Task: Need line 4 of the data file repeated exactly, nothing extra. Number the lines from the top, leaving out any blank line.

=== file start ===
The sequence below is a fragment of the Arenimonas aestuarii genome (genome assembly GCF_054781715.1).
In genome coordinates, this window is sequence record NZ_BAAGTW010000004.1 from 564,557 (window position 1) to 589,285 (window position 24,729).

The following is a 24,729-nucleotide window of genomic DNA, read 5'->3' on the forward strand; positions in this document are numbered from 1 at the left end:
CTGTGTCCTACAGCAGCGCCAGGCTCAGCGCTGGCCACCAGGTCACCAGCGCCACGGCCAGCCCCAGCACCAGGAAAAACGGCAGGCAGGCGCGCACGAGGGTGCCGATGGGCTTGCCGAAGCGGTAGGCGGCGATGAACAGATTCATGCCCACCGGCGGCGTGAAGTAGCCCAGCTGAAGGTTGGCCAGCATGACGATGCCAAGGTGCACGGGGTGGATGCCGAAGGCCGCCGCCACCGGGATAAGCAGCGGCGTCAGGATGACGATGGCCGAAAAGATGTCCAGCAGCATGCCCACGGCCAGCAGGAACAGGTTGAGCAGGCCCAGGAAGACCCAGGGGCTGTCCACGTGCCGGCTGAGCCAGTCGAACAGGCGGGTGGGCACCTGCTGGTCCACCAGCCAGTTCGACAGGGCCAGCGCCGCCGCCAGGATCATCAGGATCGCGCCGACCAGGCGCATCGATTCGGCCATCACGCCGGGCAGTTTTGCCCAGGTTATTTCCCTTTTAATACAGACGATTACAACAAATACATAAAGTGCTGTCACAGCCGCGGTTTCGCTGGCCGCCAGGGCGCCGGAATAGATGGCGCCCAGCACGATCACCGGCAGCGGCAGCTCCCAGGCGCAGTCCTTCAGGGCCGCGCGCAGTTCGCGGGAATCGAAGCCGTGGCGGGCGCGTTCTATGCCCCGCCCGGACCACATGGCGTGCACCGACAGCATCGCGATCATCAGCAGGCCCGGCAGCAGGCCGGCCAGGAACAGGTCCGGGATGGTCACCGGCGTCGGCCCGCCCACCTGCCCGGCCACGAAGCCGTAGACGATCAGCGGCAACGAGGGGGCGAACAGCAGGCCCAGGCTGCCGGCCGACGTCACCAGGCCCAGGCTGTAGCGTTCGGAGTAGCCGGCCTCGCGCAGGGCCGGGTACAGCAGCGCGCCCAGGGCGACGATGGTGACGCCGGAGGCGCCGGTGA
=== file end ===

CTGTGTCCTACAGCAGCGCCAGGCTCAGCGCTGGCCACCAGGTCACCAGCGCCACGGCCAGCCCCAGCACCAGGAAAAACGGCAGGCAGGCGCGCACGAGGGTGCCGATGGGCTTGCCGAAGCGGTAGGCGGCGATGAACAGATTCATGCCCACCGGCGGCGTGAAGTAGCCCAGCTGAAGGTTGGCCAGCATGACGATGCCAAGGTGCACGGGGTGGATGCCGAAGGCCGCCGCCACCGGGATAAGCAGCGGCGTCAGGATGACGATGGCCGAAAAGATGTCCAGCAGCATGCCCACGGCCAGCAGGAACAGGTTGAGCAGGCCCAGGAAGACCCAGGGGCTGTCCACGTGCCGGCTGAGCCAGTCGAACAGGCGGGTGGGCACCTGCTGGTCCACCAGCCAGTTCGACAGGGCCAGCGCCGCCGCCAGGATCATCAGGATCGCGCCGACCAGGCGCATCGATTCGGCCATCACGCCGGGCAGTTTTGCCCAGGTTATTTCCCTTTTAATACAGACGATTACAACAAATACATAAAGTGCTGTCACAGCCGCGGTTTCGCTGGCCGCCAGGGCGCCGGAATAGATGGCGCCCAGCACGATCACCGGCAGCGGCAGCTCCCAGGCGCAGTCCTTCAGGGCCGCGCGCAGTTCGCGGGAATCGAAGCCGTGGCGGGCGCGTTCTATGCCCCGCCCGGACCACATGGCGTGCACCGACAGCATCGCGATCATCAGCAGGCCCGGCAGCAGGCCGGCCAGGAACAGGTCCGGGATGGTCACCGGCGTCGGCCCGCCCACCTGCCCGGCCACGAAGCCGTAGACGATCAGCGGCAACGAGGGGGCGAACAGCAGGCCCAGGCTGCCGGCCGACGTCACCAGGCCCAGGCTGTAGCGTTCGGAGTAGCCGGCCTCGCGCAGGGCCGGGTACAGCAGCGCGCCCAGGGCGACGATGGTGACGCCGGAGGCGCCGGTGA